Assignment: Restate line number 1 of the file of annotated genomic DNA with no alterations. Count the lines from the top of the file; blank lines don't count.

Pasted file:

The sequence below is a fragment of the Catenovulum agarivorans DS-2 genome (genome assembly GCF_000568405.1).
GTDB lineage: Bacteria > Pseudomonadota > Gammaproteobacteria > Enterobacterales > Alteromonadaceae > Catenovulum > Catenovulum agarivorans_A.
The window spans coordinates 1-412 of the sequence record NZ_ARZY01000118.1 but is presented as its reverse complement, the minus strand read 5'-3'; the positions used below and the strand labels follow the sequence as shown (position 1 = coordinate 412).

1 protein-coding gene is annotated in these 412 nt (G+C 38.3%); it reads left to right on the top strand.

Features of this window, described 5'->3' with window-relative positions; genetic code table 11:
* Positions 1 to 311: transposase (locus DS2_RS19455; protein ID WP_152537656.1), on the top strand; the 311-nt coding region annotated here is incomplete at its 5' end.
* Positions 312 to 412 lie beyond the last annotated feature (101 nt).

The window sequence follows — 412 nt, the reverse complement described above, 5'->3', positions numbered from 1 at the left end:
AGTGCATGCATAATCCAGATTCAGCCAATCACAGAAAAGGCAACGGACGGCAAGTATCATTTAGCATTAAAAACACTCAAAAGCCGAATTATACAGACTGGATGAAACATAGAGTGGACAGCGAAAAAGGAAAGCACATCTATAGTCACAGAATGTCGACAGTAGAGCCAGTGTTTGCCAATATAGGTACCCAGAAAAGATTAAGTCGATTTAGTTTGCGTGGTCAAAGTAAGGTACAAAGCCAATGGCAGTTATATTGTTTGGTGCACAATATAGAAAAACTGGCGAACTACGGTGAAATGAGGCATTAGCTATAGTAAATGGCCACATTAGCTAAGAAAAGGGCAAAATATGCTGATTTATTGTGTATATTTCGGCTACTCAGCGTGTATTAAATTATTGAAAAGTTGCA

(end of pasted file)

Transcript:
The sequence below is a fragment of the Catenovulum agarivorans DS-2 genome (genome assembly GCF_000568405.1).